The fore deck comes with molded on anchor chains. The main deck shows molded on vents, boxes and skylights. The flight deck comes with molded on rails for the transportation wagons. The rails are way off scale but they are there at least.
Overall the model builder is confronted with 5 sprues holding all the kit parts.
The parts are generally well usable with a quality mostly beyond average.
Some parts do show little "fish skin" which is paying due to the age of the kit.
Some sink holes at miserable places will require additional work.
The naming of the sprues is quiet unusual. There are sprues C, 2 x E, K und 2 x W.
This sprue mostly deals with superstructure elements and the smoke stacks. Beside that you will find some platforms with corresponding bulwork for the 12,7cm AA weapons as well as radar equipment and masts.
This sprue comes twice and is designed to solve the turret, AA weapon and torpedo problem.
The main turrets are true to scale in shape and size. However, the heat shields of the turrets are not shown. This problem can not be resolved by plain intelligent painting either.
The heat shields were located within a distance to the main turrets body.
As far as these sprues provide crane and support structures, these are almost unusable. This is due to the fact that the hollow spacing is filled with plastic. There is no way to make these look even roughly realistic.
Sprue K deals with the command bridge, rangefinders and the fire controls. I could not find any major mistake. It remains regrettable that Hasegawa did not provide a clear bridge section for more realism.
Alright, we are heading for the sprue dealing with all those accessory parts. These include the recon planes, catapults, search lights. Medium and small AA armament, boats and anchors.
What the model builder gets here is sobering. The AA armament is at its best a very rough representation of the original part. The boats show some sink marks at inconvenient places.
To make things worse, the sprues contain parts regarding the AA armament that never were fitted to the Myōkō.
Last but not least one can not build the Myōkō with the appropriate number of 25mm AA armament no matter which date you pick.
The ship screws…
The four ship screws are provided in this kit as white mental parts. The blades are well done and the whole screw appears to be true to scale. The model builder is well advised to spend some thorough cleaning of these parts to achieve a worthy result.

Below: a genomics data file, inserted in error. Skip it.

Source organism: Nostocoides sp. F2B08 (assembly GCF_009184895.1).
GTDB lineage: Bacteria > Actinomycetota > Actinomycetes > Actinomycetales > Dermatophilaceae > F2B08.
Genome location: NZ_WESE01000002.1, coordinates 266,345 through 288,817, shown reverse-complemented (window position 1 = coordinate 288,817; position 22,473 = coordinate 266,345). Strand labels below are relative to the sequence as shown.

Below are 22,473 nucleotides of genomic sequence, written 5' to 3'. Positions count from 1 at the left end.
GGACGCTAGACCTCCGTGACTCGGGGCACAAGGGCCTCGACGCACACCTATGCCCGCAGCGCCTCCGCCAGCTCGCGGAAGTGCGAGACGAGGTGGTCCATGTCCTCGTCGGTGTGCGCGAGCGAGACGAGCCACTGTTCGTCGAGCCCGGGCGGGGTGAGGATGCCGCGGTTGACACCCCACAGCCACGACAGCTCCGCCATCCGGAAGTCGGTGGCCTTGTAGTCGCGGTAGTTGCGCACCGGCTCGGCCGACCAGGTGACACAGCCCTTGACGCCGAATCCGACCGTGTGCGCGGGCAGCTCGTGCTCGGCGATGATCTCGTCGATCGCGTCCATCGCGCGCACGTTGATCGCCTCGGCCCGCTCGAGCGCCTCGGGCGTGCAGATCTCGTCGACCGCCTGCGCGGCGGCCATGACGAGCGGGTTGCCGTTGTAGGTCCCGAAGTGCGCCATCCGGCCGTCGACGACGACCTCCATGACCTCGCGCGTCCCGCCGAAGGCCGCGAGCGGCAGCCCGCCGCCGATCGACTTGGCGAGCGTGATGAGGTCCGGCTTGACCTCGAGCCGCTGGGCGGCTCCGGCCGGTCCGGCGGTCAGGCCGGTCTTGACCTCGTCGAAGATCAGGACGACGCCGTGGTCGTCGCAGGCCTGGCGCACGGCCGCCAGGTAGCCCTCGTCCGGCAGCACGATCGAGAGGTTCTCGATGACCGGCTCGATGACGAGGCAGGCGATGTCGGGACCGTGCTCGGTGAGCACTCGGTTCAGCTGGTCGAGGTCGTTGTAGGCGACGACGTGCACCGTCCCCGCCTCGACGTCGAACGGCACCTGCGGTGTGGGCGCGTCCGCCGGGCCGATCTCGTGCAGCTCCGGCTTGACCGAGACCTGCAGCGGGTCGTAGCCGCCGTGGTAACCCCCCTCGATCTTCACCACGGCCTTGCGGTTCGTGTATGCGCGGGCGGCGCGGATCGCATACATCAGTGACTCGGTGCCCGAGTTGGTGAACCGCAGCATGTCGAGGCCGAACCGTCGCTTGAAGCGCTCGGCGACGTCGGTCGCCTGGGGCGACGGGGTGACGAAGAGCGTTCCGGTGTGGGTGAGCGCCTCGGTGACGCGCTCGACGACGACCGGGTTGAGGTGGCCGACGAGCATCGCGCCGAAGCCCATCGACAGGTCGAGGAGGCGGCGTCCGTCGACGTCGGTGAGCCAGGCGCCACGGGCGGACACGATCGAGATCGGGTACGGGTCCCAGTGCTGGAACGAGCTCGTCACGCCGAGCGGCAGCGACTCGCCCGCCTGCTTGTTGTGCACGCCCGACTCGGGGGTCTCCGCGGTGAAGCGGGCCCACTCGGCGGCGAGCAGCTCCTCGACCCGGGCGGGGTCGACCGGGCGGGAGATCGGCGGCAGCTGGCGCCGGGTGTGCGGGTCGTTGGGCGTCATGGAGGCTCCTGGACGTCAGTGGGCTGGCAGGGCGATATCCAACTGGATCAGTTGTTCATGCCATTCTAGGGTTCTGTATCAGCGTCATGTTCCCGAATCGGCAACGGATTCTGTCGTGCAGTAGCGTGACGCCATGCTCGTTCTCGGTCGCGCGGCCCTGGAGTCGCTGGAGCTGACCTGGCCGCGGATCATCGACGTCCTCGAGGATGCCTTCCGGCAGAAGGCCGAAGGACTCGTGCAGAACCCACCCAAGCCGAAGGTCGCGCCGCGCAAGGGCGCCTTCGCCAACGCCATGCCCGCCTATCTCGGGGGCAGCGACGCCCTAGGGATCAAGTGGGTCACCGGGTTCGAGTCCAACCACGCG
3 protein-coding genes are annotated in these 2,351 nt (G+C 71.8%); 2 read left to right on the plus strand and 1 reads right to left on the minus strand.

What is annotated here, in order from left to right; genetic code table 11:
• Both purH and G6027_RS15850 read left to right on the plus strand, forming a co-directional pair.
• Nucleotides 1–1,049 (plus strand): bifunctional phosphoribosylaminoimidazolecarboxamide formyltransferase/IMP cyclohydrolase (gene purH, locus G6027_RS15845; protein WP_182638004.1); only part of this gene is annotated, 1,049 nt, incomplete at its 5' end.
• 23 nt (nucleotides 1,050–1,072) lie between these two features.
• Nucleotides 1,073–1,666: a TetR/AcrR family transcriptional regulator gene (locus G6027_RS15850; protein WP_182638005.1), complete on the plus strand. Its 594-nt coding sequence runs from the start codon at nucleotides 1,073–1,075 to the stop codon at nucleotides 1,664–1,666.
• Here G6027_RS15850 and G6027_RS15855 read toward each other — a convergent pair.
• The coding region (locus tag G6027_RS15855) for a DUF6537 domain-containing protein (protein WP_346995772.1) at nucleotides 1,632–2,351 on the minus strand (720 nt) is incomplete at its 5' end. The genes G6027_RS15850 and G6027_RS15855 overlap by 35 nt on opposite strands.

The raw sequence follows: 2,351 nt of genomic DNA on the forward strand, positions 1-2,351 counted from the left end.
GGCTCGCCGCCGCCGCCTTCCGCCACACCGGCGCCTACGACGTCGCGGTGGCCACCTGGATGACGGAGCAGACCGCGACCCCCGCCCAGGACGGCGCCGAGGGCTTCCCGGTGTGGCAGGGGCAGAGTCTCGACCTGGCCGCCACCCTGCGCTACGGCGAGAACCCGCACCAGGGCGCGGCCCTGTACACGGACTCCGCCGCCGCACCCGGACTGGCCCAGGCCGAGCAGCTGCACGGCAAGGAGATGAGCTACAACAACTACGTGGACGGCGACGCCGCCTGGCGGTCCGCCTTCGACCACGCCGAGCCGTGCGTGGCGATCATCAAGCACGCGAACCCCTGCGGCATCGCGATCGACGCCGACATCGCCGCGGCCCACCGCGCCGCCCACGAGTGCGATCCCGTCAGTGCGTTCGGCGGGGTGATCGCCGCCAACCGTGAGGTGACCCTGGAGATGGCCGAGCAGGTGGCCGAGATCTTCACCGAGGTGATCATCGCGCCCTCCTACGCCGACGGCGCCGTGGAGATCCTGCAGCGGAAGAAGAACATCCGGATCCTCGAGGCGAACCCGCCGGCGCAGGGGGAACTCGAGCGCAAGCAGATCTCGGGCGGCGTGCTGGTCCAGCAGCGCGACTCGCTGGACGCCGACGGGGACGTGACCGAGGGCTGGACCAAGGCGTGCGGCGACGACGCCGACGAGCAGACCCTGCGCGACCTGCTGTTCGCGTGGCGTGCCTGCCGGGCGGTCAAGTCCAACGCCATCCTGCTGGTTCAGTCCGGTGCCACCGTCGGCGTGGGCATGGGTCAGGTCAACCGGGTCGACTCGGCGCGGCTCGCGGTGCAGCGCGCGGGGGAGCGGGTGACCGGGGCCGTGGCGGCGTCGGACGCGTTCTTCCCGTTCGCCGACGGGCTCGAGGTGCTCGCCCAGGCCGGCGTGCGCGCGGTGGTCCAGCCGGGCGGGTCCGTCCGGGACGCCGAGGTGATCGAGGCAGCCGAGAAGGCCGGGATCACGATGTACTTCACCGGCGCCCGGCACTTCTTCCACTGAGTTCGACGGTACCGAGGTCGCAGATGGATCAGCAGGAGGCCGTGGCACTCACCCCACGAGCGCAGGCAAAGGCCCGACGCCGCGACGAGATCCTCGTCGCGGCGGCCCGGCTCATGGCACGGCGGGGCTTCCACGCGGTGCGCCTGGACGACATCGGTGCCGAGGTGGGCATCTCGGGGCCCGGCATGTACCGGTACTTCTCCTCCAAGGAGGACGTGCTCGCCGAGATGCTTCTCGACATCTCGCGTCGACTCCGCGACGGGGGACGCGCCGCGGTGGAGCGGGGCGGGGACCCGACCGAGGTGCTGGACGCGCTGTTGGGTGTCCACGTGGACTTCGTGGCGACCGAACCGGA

The Photo Etched Parts…
The photo etched parts replace some kit parts which honestly need help.
This includes the radar equipment, the catapults and cranes. The reeling is also included as well as the funnel caps.
This kit version comes with a printed on brass name plate in Japanese language only.
At this point something rather disappointing is revealed. Hasegawa provides decals for all 4 ship classes.
The manufacturer obviously indicates that this kit could be used to resemble any of the four ships of the Myōkō class.
This is actually not true because the Haguro and Ashigara had some different configuration.
E.g. the funnels were closer to each other and all together placed more towards the bow.
Beside that, one is provided some side structure for the medium AA armament which is color wise not a good point to start with.
The recon planes received their own set of decals.
Beside my complaints there is nothing wrong with the outprint or quality of the decals.
The model Stand…
The model stand consists of a piece of wood with pre drilled holes
The painting Guide…
The painting guide is part of the instructions and refers to Mr. Hobby Color paints as well as to the Tamiya line.
The model builder is given no hint which time period relates to which main color. The only information one receives is that there were different grays at all.
The instructions are printed very well on paper.
However, the given steps are all drawn into each other causing some confusion. Beside that, the different configurations for different time frames are not so clearly distinguished as one would ask for.
For some parts the drawings show points a kit part should be attached to that lies behind the visible area. The drawings are quiet small.
The photo etched parts come with an additional instruction which show clear and readable how to build each part. However, it is not clarified where these parts go within the kit.
A small piece of paper shows how the recon planes and the 12,7cm AA Weapon should be built.
With the given scale of 1/700 we have what some consider the king class in model ship building.
I am quiet disappointed about this kit. My concerns relate not so much to what is given but to what is entirely missing. Even though a small scale to work with at least one could have expected the proper amount of 25mm armament for the various time frames. The main turrets are missing their heat shields as well.
The super structure can be considered average at its best. If you compare to photos you will instantly notice the lack of detail.
Too sad Hasegawa does not provided the command bridge windows as clear parts.
The armament is sup standard and the resembling of armor as well. The recon planes do not come as clear parts and will give headache resembling the cockpit area.